The man alleged to have wounded 10 people in a knife attack on a Tokyo commuter train late Friday told police he became incensed when he saw women who "looked happy" and wanted to kill them, police said.
Yusuke Tsushima, 36, was arrested after he was detained at a neighboring convenience store and charged with attempted murder after allegedly stabbing a woman, a university student in her 20s, with a knife. The victim, who is in a serious condition, suffered multiple wounds to her back and chest, while nine others — four women and five men — were also injured in the attack.
The Metropolitan Police Department initially said one woman and eight men were hurt in the train attack but later said a total of 10 passengers on the Shinjuku-bound train were injured.
Tsushima admitted to the assault, telling the police that "I have been wanting to kill a happy-looking woman for the past six years. Anyone would have been okay."
The police also quoted him as saying that "I thought I could kill a large number of people as there is no space to flee on a train."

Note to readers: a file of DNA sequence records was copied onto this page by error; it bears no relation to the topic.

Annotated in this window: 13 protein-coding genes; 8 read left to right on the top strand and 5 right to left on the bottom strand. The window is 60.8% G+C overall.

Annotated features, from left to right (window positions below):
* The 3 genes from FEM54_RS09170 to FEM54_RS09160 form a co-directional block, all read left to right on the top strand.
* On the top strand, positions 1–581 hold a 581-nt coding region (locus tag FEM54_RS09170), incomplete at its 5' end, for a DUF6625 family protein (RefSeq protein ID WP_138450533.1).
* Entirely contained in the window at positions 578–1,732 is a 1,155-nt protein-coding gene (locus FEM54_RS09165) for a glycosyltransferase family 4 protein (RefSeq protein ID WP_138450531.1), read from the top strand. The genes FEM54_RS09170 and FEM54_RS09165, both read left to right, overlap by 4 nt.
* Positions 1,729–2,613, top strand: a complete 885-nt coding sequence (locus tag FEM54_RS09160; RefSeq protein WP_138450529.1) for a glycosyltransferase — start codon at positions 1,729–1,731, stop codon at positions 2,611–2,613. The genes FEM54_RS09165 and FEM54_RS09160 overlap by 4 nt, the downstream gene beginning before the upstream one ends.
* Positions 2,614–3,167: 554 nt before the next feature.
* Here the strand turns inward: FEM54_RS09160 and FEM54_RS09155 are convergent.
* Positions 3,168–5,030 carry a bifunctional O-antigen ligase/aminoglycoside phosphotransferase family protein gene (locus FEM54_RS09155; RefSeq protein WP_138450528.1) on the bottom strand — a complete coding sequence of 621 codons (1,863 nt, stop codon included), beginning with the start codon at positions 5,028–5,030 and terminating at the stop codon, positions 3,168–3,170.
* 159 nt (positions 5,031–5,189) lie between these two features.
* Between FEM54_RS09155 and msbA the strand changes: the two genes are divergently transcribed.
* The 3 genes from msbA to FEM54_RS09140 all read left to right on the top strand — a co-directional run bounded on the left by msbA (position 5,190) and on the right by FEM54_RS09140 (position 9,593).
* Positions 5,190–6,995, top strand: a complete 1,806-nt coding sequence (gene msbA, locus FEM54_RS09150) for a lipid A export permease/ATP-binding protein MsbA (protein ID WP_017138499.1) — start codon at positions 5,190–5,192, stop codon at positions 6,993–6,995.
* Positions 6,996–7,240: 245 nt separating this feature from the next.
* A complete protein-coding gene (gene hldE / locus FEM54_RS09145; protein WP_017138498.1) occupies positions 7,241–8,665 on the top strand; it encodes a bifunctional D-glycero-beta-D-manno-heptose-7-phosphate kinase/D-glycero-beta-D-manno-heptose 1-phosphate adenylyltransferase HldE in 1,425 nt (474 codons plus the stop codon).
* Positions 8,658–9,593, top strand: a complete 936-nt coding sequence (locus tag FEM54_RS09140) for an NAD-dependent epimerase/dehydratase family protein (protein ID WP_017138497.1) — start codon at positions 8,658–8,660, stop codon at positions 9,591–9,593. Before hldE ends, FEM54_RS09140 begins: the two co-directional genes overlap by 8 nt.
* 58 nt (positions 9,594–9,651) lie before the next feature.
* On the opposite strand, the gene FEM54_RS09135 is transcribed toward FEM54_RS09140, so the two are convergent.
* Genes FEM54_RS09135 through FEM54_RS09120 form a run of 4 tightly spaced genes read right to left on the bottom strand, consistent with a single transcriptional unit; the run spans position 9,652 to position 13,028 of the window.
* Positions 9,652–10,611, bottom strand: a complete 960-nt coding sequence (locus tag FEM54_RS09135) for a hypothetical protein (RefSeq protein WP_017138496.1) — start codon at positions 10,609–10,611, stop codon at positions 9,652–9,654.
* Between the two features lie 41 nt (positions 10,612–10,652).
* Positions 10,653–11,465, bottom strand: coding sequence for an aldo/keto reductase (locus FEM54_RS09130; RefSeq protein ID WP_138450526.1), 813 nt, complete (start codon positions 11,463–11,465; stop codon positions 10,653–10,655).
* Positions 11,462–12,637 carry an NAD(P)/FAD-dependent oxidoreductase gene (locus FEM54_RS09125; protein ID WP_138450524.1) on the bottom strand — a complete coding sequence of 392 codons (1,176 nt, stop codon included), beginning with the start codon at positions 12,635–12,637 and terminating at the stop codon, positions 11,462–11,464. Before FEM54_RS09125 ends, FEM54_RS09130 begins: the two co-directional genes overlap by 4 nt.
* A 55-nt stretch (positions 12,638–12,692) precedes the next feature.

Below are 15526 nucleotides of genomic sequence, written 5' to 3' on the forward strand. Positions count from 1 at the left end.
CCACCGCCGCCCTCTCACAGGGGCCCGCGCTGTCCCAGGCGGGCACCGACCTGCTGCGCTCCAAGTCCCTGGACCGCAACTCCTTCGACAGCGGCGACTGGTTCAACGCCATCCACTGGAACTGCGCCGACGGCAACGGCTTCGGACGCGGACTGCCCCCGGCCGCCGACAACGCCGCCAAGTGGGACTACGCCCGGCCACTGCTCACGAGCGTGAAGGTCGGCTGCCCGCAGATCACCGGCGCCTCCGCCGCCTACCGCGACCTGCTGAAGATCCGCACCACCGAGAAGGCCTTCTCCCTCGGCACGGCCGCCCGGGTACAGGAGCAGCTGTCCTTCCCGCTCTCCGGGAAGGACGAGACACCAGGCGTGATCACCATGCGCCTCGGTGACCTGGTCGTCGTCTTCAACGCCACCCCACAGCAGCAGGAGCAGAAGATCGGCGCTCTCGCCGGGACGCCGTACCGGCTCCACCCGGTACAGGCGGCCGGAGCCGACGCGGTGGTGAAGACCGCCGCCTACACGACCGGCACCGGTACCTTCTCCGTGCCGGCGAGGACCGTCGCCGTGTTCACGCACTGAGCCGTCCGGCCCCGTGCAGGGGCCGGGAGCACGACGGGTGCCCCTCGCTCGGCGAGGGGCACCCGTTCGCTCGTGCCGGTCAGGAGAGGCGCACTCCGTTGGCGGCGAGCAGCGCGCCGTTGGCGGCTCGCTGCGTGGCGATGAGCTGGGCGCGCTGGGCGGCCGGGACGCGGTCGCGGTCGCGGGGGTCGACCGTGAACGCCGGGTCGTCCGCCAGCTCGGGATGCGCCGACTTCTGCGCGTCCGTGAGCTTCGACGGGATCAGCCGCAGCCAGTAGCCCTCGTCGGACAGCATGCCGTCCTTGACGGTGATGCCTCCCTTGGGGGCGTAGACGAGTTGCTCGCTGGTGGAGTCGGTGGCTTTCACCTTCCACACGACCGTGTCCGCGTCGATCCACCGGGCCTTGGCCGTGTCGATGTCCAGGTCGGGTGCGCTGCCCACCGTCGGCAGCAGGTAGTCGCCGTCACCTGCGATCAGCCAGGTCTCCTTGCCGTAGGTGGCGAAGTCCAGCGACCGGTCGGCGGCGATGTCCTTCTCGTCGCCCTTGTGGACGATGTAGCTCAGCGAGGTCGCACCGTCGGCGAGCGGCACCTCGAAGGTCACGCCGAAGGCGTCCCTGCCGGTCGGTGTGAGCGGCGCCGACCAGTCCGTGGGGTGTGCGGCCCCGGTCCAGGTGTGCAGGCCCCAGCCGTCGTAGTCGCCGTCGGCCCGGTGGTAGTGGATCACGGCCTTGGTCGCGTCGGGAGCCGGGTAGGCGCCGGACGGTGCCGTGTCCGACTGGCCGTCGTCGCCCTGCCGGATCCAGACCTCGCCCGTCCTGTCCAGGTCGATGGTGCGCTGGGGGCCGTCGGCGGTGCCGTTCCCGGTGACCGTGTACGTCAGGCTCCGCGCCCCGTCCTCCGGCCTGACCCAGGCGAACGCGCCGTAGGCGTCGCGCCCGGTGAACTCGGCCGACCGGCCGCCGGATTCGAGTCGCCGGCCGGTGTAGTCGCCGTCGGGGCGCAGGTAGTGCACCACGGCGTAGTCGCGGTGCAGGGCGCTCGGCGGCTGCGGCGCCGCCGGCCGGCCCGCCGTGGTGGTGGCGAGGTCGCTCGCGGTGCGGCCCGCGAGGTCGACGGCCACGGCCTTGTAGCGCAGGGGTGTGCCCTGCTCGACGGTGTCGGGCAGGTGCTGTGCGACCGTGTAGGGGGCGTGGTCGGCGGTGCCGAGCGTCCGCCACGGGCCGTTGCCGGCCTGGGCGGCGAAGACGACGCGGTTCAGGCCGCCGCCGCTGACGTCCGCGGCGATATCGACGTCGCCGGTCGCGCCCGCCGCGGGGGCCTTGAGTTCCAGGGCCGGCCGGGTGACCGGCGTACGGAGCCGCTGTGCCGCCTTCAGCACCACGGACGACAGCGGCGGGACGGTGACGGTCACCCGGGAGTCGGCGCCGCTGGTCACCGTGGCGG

Tsushima boarded the Odakyu train with a chef's knife, scissors, cooking oil and a lighter. He transferred to the rapid express train at Noborito Station and attacked the female university student and others. After moving to a different train car, he poured cooking oil on the floor and tried to set it on fire.
At the time of the incident, several hundred passengers were on the train and the driver brought it to a halt after hearing loud voices from the train cars.
After the attack, which occurred at around 8:30 p.m. in the 10-carriage train running in Tokyo's Setagaya Ward, Tsushima fled and was detained by police later that night at a convenience store in neighboring Suginami Ward, investigative sources said.
A worker at the convenience store called the police after the man said, "I'm the suspect from the incident on the news, and I'm tired of running," according to the sources.
The man left what is believed to be the weapon and a mobile phone on the train, they added.
After the suspect had left the scene, the train crew guided passengers along the tracks to a nearby station.
"There were a lot of people with blood on their clothes running away in panic," said a 19-year-old university student who witnessed the incident.
The incident prompted Odakyu to temporarily suspend train operations between Shinjuku Station in Tokyo and Mukogaoka-yuen Station in Kawasaki, Kanagawa Prefecture.
Violent crime is rare in Japan but there have been occasional knife attacks by assailants on random victims.
In June 2008, a man in a truck drove into a crowd in the popular Akihabara district and then jumped out of the vehicle and started stabbing pedestrians, which left seven dead.
In a time of both misinformation and too much information, quality journalism is more crucial than ever.
By subscribing, you can help us get the story right.